South Florida undocumented immigrant weighs in on Trump's executive order

Immigration attorney says there's a lack of personnel to enforce order

MIAMI – President Donald Trump has begun making good on his promise to reshape U.S. immigration policy.

"We've put in place our first steps in our immigration plan, ordering the immediate construction of the border wall," Trump said. "And I mean the immediate removal of criminal aliens. They're going to be gone fast."

It's part of two executive orders signed by Trump on Wednesday. One part of the new policy involves the deportation of non-citizens who are either criminals, or those charged with a crime but not convicted.

Trump's actions are not sitting well with some undocumented immigrants in South Florida. 

"It is criminalizing humans that just want to have an opportunity, that want to help society," undocumented immigrant Julio Calderon said. 

Calderon is from Honduras and was brought into the U.S. as a teenager, a month too late to qualify for the Deferred Action for Childhood Arrivals policy.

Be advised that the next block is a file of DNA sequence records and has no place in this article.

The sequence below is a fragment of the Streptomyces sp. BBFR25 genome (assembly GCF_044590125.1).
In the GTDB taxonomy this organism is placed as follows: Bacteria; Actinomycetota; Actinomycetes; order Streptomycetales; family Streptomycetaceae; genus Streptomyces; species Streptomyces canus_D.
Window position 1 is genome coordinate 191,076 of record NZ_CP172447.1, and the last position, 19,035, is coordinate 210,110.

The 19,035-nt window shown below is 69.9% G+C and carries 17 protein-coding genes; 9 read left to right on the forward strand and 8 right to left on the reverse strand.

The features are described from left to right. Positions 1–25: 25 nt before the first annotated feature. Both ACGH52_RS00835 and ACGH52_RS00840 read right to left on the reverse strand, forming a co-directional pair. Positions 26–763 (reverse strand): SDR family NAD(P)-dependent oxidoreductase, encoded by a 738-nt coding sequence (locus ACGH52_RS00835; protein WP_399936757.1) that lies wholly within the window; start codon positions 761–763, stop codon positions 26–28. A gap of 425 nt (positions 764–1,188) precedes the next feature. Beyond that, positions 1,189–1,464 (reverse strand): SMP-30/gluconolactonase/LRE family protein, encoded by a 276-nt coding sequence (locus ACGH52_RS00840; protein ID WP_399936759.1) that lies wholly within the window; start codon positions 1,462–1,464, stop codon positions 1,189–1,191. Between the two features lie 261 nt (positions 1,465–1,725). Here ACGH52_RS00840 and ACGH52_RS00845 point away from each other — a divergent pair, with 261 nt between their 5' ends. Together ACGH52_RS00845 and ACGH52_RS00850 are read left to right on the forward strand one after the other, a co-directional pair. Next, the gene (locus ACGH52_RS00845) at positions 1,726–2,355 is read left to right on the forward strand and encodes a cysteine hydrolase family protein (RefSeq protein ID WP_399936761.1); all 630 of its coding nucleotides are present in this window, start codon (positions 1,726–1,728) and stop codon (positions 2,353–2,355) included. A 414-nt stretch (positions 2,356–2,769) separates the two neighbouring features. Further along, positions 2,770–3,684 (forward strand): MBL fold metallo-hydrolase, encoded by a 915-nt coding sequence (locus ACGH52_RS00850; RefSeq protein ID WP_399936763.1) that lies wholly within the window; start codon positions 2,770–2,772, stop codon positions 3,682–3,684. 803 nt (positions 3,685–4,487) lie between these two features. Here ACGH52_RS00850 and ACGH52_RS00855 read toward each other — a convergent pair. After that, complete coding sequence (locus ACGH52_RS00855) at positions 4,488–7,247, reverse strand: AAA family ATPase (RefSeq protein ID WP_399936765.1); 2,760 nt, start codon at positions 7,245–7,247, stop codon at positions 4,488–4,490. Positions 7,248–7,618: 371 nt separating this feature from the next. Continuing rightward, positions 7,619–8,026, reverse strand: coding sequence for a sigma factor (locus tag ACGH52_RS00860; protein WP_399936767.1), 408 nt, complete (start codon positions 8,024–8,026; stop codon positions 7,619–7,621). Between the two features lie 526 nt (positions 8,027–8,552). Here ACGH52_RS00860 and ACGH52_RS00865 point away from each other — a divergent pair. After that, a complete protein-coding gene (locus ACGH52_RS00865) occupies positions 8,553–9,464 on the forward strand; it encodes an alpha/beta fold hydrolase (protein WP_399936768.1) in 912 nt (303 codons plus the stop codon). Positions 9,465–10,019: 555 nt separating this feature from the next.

He has already been cited for driving without a license.

Under Trump's policy, he is eligible for deportation because he has a criminal infraction on his record.

But Calderon said he won't live in fear.

"With the Trump administration, I'll be a lot more careful, at least when it comes to my family (and) protecting everyone around me," he said.  

Immigration attorney Antonio Revilla said that because something is written on paper doesn't necessarily mean that it will become a reality. 

"The executive order can read a certain way. The reality is there are constitutional issues," Revilla said. "How can you put someone in removal proceedings or try to remove someone that's only been accused of a crime and not convicted of the crime?"

Revilla said there is also a lack of personnel to enforce the executive order, among other issues.

He said modifications must be in place or many parts of it will be challenged.

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